Unfortunately, in trying to be helpful Google also emailed site owners that had upgraded with the same message. It’s safe to say that this confused a lot of people and caused the search giant to submit a statement to clear things up.

They’ve apologised if the message has been received in error and have asked site owners to ignore it if they’re running the latest version of WordPress. They’ve also asked that anyone who received the message in error contacts them with information as soon as possible.

15% of all Google Queries are never seen before

Back in 2007, Google revealed that a whopping 25% of all searches are new to the search engine. This percentage stayed static right up until 2013 where it began to drop a little.

At the latest Google I/O conference, John Mueller and Mariya Moeva stated that the percentage of searches that are never seen before now sits at 15%. Whilst this is a substantial drop from 2007-2013, it’s still an incredibly large amount if you consider that trillions of searches are conducted per year.

The point that I’m trying to make here is that keyword research is still as important as it has ever been. New keywords are being introduced to Google and growing in popularity by the day so it’s important that you’re always looking for new ones to target. Plus, if they’re new to Google then they’ll be lower competition – capitalise on this before someone else does.

Google AdWords to deactivate accounts with no spend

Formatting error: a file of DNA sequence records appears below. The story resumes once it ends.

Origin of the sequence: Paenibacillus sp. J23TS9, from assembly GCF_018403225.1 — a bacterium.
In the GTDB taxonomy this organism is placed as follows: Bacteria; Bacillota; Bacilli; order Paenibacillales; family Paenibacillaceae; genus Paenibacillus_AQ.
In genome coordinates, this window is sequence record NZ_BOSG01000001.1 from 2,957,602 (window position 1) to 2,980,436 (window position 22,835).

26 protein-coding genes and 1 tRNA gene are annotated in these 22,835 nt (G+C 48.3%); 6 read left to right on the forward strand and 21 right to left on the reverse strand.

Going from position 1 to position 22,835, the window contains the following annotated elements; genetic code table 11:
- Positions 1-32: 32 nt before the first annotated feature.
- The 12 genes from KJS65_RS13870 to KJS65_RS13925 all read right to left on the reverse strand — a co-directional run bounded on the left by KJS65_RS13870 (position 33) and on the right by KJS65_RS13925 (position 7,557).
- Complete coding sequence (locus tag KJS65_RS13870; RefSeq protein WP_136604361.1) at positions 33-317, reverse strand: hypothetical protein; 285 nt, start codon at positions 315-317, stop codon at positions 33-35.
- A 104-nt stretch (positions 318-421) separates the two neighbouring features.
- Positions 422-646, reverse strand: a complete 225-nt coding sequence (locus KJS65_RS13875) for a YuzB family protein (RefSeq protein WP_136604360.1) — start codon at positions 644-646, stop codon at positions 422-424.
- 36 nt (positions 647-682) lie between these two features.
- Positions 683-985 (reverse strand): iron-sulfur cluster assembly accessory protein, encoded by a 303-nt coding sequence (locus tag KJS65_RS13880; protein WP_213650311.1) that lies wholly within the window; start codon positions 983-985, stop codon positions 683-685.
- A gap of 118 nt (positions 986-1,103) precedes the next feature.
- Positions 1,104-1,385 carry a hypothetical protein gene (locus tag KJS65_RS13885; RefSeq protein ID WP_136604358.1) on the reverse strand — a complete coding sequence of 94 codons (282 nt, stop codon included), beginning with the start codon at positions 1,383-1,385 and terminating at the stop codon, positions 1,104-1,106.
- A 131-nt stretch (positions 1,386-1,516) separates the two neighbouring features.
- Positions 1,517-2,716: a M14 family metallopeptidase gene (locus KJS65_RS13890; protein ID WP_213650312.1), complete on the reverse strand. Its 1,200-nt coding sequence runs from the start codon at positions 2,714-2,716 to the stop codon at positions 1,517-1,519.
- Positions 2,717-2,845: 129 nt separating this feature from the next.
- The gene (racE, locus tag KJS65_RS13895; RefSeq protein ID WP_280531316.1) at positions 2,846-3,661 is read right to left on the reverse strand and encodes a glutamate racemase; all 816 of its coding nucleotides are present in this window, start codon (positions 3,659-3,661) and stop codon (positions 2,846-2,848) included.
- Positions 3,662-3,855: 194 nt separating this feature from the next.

If you’re a regular AdWords user then you’ll have noticed that there have been a lot of changes to the AdWords experience lately. Yes, even the new interface that continues to divide our paid search team.

It’s no secret that Google place a lot of time and effort into developing AdWords and improving the overall user experience, but there have been a lot of improvements made lately. One of these is to begin deactivating any accounts that have no spend attached to them.

The argument here is that if they’re not spending, they’re probably not used and therefore are taking up resource that they shouldn’t be. The AdWords team claim that this will speed up the interface and make the lives of paid search professionals easier.

The wrap up

I’m afraid that’s all we’ve got for you for now in terms of major goings-on in the search industry but stay tuned for our next instalment to ensure you’re staying ahead of the competition.

If you’d like to discuss anything that I’ve covered in this article further then please feel free to get in touch with us here.

Written by Alex Wright

SEO Manager